The BSTIM Core provides access to state-of-the-art brain stimulation methods both to measure brain activity and to apply as a potential therapy to modify brain circuitry. During Phase I, BSTIM coalesced several brain stimulation laboratories at MUSC that now operate as a shared core resource. Phase II will enhance BSTIM?s stature as a premier resource in brain stimulation methods for neuromodulation and stroke recovery research. MUSC is one of few places where investigators can use transcranial magnetic stimulation within the scanner (interleaved TMS/fMRI) to directly examine the causal nature of induced activity in cortical and subcortical nodes of brain networks. The Director, Mark George, MD, is a recognized expert in the field. The Associate Director, Colleen Hanlon, PhD, is a Phase I COBRE graduate with experience integrating neuroimaging and brain stimulation techniques with behavioral outcomes to address fundamental questions about the brain?s ability to recover function following injury. COBRE funds will support a Bioengineer (shared with the NI Core) to oversee the technical aspects of the labs, maintain all equipment and develop new analysis routines; a full-time Research Technician to assist with neurophysiological data collection and neuromodulation protocols; and dedicated effort for experienced senior personnel to provide mentoring and methods development in brain stimulation techniques and measurements for human and animal studies. BSTIM has four aims: 1) Brain Stimulation for Assessment. Tools and services for assessment include basic TMS-measured neurophysiology (motor threshold, cortical silent period, paired pulse, and recruitment curves); image-guided stimulation; specialized approaches such as bi-hemispheric paired pulse TMS for transcallosal measurements and paired- associative stimulation (PAS) for measures of brain plasticity; and invasive and noninvasive brain stimulation in animal models. 2) Brain Stimulation for Rehabilitation. Tools and services include imaged-guided TMS and repetitive TMS inside or outside the scanner and transcranial direct current stimulation (tDCS) with computer models of the flow of current. The BSTIM Core can help researchers use other methods such as electroconvulsive therapy (ECT), non-invasive cervical or auricular vagus nerve stimulation (VNS), deep brain stimulation (DBS), epidural cortical stimulation, transcranial pulsed ultrasound, et al., as research progresses. 3) Theory-Based Outcome Measures. By continually developing innovative methodologies and analysis techniques, BSTIM will generate high quality, reproducible, quantitative data to help identify neurophysiological ?biomarkers.? BSTIM will be a leader in forming large multi-system quantitative data sets for inclusion in the COBRE Comprehensive Multidisciplinary Database (CMD), and seek to become a leader in coalescing large data sets through leading or participating in national and international collaborations. 4)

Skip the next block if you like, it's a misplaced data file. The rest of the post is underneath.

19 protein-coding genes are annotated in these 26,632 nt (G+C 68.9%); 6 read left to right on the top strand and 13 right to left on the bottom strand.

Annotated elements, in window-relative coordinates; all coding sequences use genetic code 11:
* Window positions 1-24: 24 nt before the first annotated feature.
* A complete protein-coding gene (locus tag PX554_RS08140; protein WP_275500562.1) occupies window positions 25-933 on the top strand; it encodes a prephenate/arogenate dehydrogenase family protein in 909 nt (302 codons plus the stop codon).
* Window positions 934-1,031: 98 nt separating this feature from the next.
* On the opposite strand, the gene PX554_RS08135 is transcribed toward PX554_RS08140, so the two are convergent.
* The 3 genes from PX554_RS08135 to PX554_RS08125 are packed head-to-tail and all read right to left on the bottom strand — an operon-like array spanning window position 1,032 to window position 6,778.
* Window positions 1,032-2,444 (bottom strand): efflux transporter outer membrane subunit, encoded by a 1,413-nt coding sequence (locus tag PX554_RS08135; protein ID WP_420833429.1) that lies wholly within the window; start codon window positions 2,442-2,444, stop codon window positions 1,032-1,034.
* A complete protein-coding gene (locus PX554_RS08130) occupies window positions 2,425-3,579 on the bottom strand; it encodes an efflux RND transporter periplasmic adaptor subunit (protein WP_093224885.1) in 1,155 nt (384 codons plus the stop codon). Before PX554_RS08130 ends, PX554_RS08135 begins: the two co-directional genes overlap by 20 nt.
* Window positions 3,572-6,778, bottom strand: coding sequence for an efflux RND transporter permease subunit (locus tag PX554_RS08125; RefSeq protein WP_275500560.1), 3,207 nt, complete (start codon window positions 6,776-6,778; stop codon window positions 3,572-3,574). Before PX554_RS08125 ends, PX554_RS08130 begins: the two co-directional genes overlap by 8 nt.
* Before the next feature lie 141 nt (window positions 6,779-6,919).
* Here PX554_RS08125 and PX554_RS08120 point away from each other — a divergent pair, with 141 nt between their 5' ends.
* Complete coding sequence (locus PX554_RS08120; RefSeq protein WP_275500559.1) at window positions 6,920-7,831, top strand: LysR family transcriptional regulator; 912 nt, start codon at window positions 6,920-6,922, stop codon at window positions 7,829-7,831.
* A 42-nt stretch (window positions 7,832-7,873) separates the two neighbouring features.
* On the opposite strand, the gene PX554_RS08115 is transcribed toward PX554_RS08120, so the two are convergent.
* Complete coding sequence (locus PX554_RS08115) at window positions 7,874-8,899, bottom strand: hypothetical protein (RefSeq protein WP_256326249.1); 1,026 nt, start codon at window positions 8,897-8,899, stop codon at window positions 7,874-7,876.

The goal of this aim is to nurture scientists skilled in the multiple domains necessary to investigate and exploit inherent plasticity and develop and translate novel mechanism-based, experience-dependent interventional methods.

National Institute of Health (NIH)
National Institute of General Medical Sciences (NIGMS)
Exploratory Grants (P20)
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Special Emphasis Panel (ZGM1)
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Medical University of South Carolina
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